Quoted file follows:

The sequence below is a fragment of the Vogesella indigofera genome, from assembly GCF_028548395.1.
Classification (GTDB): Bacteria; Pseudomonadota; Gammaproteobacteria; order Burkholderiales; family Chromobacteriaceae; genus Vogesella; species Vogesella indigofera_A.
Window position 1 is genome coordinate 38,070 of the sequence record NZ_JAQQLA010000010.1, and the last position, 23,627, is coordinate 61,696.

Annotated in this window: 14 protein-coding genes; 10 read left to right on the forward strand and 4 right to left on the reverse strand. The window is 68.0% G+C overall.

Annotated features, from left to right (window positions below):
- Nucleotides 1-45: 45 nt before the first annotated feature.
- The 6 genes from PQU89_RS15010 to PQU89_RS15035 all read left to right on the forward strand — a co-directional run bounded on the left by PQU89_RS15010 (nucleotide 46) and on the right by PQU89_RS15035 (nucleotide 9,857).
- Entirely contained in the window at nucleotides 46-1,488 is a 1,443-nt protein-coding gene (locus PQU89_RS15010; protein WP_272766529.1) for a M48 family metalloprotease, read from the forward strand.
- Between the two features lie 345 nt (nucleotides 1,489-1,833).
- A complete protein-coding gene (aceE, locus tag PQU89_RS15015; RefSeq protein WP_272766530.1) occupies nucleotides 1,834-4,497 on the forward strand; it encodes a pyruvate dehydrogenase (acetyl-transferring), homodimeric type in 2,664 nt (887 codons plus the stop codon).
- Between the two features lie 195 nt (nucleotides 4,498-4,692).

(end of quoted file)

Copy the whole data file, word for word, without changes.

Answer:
The sequence below is a fragment of the Vogesella indigofera genome, from assembly GCF_028548395.1.
Classification (GTDB): Bacteria; Pseudomonadota; Gammaproteobacteria; order Burkholderiales; family Chromobacteriaceae; genus Vogesella; species Vogesella indigofera_A.
Window position 1 is genome coordinate 38,070 of the sequence record NZ_JAQQLA010000010.1, and the last position, 23,627, is coordinate 61,696.

Annotated in this window: 14 protein-coding genes; 10 read left to right on the forward strand and 4 right to left on the reverse strand. The window is 68.0% G+C overall.

Annotated features, from left to right (window positions below):
- Nucleotides 1-45: 45 nt before the first annotated feature.
- The 6 genes from PQU89_RS15010 to PQU89_RS15035 all read left to right on the forward strand — a co-directional run bounded on the left by PQU89_RS15010 (nucleotide 46) and on the right by PQU89_RS15035 (nucleotide 9,857).
- Entirely contained in the window at nucleotides 46-1,488 is a 1,443-nt protein-coding gene (locus PQU89_RS15010; protein WP_272766529.1) for a M48 family metalloprotease, read from the forward strand.
- Between the two features lie 345 nt (nucleotides 1,489-1,833).
- A complete protein-coding gene (aceE, locus tag PQU89_RS15015; RefSeq protein WP_272766530.1) occupies nucleotides 1,834-4,497 on the forward strand; it encodes a pyruvate dehydrogenase (acetyl-transferring), homodimeric type in 2,664 nt (887 codons plus the stop codon).
- Between the two features lie 195 nt (nucleotides 4,498-4,692).